Subdivision (c). A pardon or its equivalent granted solely for the purpose of restoring civil rights lost by virtue of a conviction has no relevance to an inquiry into character. If, however, the pardon or other proceeding is hinged upon a showing of rehabilitation the situation is otherwise. The result under the rule is to render the conviction inadmissible. [10 Moore's Federal Practice, supra at VI-102.]

Thus, the intent of this provision of the rule is to shield from impeachment those persons who, although previously convicted of a crime, have nevertheless achieved such a level of character rehabilitation that the prior conviction no longer has any relevance to the witness' credibility.

Appellant contends the Parole Board's application for a reduction of his minimum sentence under § 24-201c was such a showing of his rehabilitation. In their Information Supporting Application for Reduction of Minimum Sentence in appellant's case, the Parole Board cited appellant's "trustworthiness," "excellent cooperation," and "consistent efforts to rehabilitate himself." It concluded:

[A]fter careful consideration and a thorough study of Williams' record during his confinement for more than eight (8) years, the Board believes that Williams has responded to the rehabilitative programs available to him in a positive manner and that his adjustment has been excellent. The Board further believes that Charles A. Williams will live and remain in the community without violating the law and that his immediate release into the community would not be incompatible with the welfare of society. . . .

A consideration of the legislative history and purposes of § 24-201c and the overall parole scheme in the District of Columbia leads us to the conclusion that the reduction in minimum sentence provided by § 24-201c requires a finding only that the prisoner has responded well to the rehabilitation program of the correctional facility such that his continued incarceration would serve no further useful purpose. In other words, a finding that the prisoner is sufficiently rehabilitated for parole is not equivalent to a finding that he has been so completely rehabilitated that the probative value of his conviction on the issue of his credibility has been diminished.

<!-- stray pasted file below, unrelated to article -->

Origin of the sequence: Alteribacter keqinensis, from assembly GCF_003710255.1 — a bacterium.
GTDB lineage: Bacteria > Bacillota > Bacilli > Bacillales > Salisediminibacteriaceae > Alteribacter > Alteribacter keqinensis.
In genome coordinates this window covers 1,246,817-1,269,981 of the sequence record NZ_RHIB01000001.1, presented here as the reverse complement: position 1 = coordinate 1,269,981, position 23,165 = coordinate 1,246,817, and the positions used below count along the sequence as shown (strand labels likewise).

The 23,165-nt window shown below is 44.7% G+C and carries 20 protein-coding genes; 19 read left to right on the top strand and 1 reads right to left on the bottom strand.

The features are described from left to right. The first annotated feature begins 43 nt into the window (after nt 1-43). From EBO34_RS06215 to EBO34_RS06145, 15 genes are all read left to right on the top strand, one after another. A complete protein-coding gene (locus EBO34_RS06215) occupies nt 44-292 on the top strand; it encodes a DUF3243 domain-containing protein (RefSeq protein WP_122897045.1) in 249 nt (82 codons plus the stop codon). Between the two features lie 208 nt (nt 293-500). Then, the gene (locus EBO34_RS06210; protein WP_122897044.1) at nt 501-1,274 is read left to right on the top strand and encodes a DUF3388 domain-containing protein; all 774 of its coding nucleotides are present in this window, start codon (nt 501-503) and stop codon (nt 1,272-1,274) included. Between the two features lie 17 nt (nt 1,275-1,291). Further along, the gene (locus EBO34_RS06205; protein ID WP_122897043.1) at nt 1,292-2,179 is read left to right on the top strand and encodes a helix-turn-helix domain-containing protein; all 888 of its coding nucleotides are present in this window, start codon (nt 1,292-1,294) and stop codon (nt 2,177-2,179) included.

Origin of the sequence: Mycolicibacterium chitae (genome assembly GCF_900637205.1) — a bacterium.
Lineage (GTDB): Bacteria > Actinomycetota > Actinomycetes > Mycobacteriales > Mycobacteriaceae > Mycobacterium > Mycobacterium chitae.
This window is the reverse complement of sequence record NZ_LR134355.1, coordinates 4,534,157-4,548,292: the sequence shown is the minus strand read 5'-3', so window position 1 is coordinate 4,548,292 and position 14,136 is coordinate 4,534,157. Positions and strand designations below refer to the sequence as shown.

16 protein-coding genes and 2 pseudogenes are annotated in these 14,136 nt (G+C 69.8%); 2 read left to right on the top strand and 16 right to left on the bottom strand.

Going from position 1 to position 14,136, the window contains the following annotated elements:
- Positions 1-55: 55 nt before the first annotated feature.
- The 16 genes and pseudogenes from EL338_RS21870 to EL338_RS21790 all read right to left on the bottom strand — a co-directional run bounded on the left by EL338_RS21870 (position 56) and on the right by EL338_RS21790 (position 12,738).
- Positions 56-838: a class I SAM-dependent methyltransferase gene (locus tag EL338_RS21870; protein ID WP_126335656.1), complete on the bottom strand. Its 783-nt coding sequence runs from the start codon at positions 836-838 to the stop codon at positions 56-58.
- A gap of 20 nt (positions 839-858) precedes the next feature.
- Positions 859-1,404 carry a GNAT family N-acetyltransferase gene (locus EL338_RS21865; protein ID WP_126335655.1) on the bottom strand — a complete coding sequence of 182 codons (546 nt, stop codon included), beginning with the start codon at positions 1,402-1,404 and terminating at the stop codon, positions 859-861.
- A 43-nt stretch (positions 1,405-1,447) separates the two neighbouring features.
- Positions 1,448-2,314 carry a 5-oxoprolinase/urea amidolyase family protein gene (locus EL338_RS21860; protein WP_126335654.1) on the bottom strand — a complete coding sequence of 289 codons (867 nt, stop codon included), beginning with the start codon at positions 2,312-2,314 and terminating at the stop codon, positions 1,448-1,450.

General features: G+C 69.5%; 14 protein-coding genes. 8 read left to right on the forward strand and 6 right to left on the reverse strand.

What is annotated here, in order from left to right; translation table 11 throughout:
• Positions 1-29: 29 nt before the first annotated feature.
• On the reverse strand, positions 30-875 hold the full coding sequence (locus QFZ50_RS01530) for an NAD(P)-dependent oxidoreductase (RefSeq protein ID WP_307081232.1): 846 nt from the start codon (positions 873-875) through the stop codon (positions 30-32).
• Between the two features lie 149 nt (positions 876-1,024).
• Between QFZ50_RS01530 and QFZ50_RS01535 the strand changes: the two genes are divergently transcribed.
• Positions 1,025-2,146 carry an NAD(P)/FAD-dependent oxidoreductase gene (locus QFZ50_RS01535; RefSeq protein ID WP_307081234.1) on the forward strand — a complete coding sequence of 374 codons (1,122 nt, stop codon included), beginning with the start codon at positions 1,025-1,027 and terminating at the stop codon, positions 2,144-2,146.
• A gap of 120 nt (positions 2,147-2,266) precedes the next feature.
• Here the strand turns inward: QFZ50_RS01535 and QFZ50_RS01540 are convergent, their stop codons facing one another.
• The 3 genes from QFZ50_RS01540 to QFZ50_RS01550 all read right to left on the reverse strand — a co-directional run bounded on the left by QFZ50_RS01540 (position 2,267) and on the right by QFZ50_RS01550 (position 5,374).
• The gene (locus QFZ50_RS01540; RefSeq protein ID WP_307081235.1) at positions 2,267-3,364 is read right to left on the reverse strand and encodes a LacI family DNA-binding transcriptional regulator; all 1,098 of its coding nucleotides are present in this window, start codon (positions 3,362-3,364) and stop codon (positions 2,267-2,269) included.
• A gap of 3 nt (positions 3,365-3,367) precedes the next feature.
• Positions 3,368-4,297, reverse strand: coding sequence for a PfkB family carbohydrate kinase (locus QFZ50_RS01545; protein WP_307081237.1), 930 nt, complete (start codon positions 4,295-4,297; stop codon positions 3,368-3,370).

The parole system serves several broad purposes in correctional policy, among which are balancing sentencing disparities, weighing the expense to society of continued incarceration of an offender against the likelihood of his future criminal acts, and determination of when a prisoner's rehabilitation will be aided by the opportunity to function as a responsible citizen. See S.Rep.No.369, 94th Cong., 2d Sess. 16-17, reprinted in [1976] U.S.Code Cong. & Admin.News, pp. 335, 337-38 (legislative history of Parole Commission Reorganization Act, Pub.L.No.94-233, 18 U.S.C. §§ 4201, et seq.). The paroled prisoner remains in the legal custody and control of the Attorney General of the United States until the expiration of his maximum term. D.C. Code 1973, § 24-204(a).

The legislative history of § 24-201c indicates that it was intended to enable the Parole Board "to individualize the handling of the cases as well as correct the great disparity in meting out sentences that now exist [sic]," H.R.Rep.No.451, 80th Cong., 1st Sess. 2 (1947):

Section 4 authorizes the Board to apply to the court which has imposed sentence on a prisoner for a reduction of the minimum sentence of such prisoner when it appears to the Board that there is a reasonable *24 probability that the prisoner will live and remain at liberty without violating the law. The court is given authority to pass upon the application at any time prior to the expiration of the minimum sentence, no hearing being required. This provision will permit a court, in its discretion, to correct a mistake in imposing too long a minimum sentence, but only after the Board has found the required facts. [Id. at 6.][[6]]

That invocation of this provision was not intended to embody a determination by the Parole Board that a prisoner has been fully rehabilitated can be seen by a comparison of § 24-201c with § 24-204(b) (a section of the parole statute), which provides: